Wednesday, 27 May 2015

In Phuket Town

On my flight to Singapore, the kids of a French-speaking couple are pretty loud, especially the cute girl of about two makes herself much heard at regular intervals, the parents do not intervene. One of the flight attendants smilingly distributes ear-plugs to the passengers in the next row.

While boarding the plane to Phuket, a short, and rather stocky pilot, who looks about 23, is running alongside the embarking passengers towards the plane entrance ... he is my first sweating, out-of-breath pilot; I've always imagined them tall, somewhat superior, and fully in control.

Phuket Town seems to be a paradise for dentists. Dent Center reads a sign, Dental Home Clinic another, and then there's also the Dental Master.
The tourists that I meet are from South Africa, Zimbabwe, Poland, and the North of Thailand. The Russians of recent years seem to have been gone. The young man who shows me around one of the hotels that I'm checking out says that there are lots of Chinese guests. Loud? I ask for I had seen them storming the buffet at another hotel not so long ago. Yes, he smiles, but they are on the first and the second floor, you would be on the third.

Like everywhere else in Thailand, taxi services are offered wherever you go. I remember a Thai teacher who, when asked how one should respond to taxi drivers who shouted at every corner: taxi, taxi, where you go?, said, well, you simply ignore them. If that doesn't help, you could still say pai rong pak because no taxi driver wishes to go there. And, what does that mean? I'm going to the police station, the teacher smiled.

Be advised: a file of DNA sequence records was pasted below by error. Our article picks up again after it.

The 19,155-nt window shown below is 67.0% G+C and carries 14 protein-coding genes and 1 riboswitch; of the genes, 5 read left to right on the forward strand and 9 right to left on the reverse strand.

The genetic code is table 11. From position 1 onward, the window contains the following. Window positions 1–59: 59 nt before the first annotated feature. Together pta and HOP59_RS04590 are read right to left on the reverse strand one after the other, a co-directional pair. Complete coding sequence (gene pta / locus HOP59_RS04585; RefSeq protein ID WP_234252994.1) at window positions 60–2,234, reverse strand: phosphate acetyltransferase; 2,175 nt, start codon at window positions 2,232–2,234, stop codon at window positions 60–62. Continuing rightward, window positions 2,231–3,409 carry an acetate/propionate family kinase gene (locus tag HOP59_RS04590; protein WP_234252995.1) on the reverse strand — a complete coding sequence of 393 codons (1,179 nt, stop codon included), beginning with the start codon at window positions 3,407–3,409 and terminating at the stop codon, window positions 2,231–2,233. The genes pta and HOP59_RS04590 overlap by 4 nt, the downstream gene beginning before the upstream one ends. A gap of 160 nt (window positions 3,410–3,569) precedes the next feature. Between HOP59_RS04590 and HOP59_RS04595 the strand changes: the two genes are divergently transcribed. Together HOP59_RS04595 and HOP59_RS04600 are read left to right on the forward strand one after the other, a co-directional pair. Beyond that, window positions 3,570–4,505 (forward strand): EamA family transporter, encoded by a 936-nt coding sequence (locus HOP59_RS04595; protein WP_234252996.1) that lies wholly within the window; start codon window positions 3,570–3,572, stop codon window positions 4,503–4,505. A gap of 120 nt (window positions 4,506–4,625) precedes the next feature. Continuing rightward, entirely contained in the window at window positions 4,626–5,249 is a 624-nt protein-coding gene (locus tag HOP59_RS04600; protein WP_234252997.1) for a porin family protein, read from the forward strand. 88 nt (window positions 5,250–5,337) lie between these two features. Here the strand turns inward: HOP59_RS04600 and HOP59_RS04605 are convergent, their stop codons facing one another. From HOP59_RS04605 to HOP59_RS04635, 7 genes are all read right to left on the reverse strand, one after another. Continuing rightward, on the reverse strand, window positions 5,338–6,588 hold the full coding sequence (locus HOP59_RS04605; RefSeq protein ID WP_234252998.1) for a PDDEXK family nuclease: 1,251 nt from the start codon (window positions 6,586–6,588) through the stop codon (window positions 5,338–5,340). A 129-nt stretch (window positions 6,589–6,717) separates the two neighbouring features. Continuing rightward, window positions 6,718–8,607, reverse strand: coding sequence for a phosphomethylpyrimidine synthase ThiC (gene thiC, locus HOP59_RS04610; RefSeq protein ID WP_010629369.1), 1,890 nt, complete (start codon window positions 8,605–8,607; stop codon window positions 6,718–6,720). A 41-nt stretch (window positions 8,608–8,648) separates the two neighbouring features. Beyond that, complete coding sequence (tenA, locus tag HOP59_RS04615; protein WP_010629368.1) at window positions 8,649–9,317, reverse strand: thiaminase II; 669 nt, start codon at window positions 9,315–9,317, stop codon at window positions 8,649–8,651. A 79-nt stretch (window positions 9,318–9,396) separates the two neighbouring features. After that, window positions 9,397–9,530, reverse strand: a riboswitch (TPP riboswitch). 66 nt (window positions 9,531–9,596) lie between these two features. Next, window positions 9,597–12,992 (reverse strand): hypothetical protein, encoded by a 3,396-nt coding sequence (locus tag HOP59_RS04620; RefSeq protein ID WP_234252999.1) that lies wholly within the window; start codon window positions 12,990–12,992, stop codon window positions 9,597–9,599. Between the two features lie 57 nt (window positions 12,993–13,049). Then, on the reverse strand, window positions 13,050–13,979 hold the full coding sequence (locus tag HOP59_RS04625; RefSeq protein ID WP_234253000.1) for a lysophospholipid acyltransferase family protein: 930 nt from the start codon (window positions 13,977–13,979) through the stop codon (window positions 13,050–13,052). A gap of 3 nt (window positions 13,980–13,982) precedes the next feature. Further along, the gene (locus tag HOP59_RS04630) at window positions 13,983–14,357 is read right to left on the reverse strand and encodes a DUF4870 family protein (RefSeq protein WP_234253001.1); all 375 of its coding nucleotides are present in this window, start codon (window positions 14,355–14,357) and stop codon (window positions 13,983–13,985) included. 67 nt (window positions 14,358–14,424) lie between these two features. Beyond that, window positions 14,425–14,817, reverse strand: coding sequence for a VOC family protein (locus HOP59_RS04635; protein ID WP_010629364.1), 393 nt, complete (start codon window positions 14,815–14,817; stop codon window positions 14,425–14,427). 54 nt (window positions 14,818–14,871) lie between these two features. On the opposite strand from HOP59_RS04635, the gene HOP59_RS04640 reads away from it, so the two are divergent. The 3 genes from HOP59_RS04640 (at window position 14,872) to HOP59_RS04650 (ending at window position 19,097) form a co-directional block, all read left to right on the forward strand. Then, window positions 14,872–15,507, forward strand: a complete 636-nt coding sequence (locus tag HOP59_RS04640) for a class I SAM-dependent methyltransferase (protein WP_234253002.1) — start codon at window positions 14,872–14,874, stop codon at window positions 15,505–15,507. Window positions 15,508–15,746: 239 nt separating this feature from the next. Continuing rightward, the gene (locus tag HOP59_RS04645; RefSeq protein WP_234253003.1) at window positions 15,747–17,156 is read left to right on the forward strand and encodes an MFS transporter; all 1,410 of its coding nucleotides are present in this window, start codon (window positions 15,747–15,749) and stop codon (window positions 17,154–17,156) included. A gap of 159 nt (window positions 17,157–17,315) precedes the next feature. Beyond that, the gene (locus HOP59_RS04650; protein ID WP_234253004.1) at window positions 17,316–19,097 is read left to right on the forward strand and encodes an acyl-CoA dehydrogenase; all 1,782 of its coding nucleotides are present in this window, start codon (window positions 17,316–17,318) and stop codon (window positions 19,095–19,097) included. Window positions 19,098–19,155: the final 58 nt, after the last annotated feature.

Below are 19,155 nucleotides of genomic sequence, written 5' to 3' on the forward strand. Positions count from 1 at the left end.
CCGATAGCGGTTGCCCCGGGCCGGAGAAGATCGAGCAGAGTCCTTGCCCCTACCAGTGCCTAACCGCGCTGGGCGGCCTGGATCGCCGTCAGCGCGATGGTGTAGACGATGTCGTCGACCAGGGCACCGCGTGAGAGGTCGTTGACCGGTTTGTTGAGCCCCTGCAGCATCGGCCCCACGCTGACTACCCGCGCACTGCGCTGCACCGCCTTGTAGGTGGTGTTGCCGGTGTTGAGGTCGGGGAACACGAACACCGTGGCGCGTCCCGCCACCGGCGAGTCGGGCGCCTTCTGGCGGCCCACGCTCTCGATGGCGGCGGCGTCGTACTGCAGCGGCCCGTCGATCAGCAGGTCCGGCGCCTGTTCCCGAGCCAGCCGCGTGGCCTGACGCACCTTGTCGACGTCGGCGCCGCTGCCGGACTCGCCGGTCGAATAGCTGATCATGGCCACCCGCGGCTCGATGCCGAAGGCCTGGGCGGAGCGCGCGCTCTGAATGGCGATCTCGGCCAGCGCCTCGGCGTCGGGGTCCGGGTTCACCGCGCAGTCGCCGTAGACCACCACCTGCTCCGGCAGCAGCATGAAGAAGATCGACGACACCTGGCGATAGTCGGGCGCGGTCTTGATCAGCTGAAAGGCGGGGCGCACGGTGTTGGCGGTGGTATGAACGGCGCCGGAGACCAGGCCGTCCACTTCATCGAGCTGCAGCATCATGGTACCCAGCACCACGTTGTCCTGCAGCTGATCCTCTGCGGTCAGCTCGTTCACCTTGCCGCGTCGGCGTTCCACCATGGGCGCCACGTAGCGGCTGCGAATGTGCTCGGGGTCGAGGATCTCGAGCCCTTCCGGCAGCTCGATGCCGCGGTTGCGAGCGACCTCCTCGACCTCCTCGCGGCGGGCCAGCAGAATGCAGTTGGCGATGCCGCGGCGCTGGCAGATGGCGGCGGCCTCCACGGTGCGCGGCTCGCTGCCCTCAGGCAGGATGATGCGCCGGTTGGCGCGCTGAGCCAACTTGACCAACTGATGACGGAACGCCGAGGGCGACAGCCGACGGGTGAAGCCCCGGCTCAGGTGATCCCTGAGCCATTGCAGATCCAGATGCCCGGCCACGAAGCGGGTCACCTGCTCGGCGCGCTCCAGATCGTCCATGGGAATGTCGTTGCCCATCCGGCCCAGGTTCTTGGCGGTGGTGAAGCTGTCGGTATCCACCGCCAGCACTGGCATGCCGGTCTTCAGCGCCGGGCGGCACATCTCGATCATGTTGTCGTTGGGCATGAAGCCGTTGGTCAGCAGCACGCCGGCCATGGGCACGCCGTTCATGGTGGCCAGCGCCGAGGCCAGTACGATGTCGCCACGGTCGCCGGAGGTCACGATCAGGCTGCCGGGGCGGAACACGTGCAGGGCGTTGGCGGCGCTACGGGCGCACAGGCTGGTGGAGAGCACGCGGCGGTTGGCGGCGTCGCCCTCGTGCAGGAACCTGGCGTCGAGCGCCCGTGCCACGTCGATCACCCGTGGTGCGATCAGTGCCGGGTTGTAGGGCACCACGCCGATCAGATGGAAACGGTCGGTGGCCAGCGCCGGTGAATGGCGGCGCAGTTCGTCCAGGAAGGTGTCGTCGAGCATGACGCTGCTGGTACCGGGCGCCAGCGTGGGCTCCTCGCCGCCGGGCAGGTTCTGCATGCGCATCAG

Where do you get off? the Thai woman next to me on the bus wants to know from the woman sitting opposite. I'm not Thai, I'm from the Philippines, she says in Thai (which is about as good as mine - virtually non-existent, that is) and I feel reminded of this: Two young women, one Irish, very white, red hair, fluent in Thai (she grew up in Bangkok), the other a Filipina from Manila, indistinguishable from a Thai, fluent in English but speaks no Thai at all, get into a taxi. The taxi driver addresses the Filipina (he thinks she is Thai) in Thai and gets angry when she responds in English. The Irish girl tries to explain (in Thai) but is cut off by the taxi driver who does not want to be lectured by a Farang. And, above all, he surely does not accept such an arrogant fellow Thai who refuses to speak their common language with him ...


Thinking Thoughts said...

I know what its like to be a farang - very demanding and difficult. After ten years learning to speak, read and write THai I have given up. For Thais I shall always be just a farang!
Urs Boeschenstein

Hans Durrer said...

Thai students returning from a visit to California were once asked about their impressions: that there were so many farangs there ...;-) ...